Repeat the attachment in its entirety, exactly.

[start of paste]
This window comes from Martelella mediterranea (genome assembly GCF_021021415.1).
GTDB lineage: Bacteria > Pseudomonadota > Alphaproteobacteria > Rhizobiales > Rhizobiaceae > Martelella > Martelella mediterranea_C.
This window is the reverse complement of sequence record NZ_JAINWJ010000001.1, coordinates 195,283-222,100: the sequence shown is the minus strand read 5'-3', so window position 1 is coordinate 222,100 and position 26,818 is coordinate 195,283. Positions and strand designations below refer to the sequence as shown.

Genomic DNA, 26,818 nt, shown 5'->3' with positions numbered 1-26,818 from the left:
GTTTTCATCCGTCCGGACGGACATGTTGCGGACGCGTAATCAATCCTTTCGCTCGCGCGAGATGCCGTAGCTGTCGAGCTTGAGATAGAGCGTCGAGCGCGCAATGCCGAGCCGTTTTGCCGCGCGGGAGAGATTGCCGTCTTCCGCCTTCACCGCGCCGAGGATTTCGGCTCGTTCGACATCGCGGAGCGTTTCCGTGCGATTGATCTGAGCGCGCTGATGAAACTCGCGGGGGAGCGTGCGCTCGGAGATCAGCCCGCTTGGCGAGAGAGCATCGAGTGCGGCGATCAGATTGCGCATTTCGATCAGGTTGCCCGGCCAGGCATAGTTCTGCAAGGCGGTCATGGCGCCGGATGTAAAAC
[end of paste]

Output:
This window comes from Martelella mediterranea (genome assembly GCF_021021415.1).
GTDB lineage: Bacteria > Pseudomonadota > Alphaproteobacteria > Rhizobiales > Rhizobiaceae > Martelella > Martelella mediterranea_C.
This window is the reverse complement of sequence record NZ_JAINWJ010000001.1, coordinates 195,283-222,100: the sequence shown is the minus strand read 5'-3', so window position 1 is coordinate 222,100 and position 26,818 is coordinate 195,283. Positions and strand designations below refer to the sequence as shown.

Genomic DNA, 26,818 nt, shown 5'->3' with positions numbered 1-26,818 from the left:
GTTTTCATCCGTCCGGACGGACATGTTGCGGACGCGTAATCAATCCTTTCGCTCGCGCGAGATGCCGTAGCTGTCGAGCTTGAGATAGAGCGTCGAGCGCGCAATGCCGAGCCGTTTTGCCGCGCGGGAGAGATTGCCGTCTTCCGCCTTCACCGCGCCGAGGATTTCGGCTCGTTCGACATCGCGGAGCGTTTCCGTGCGATTGATCTGAGCGCGCTGATGAAACTCGCGGGGGAGCGTGCGCTCGGAGATCAGCCCGCTTGGCGAGAGAGCATCGAGTGCGGCGATCAGATTGCGCATTTCGATCAGGTTGCCCGGCCAGGCATAGTTCTGCAAGGCGGTCATGGCGCCGGATGTAAAAC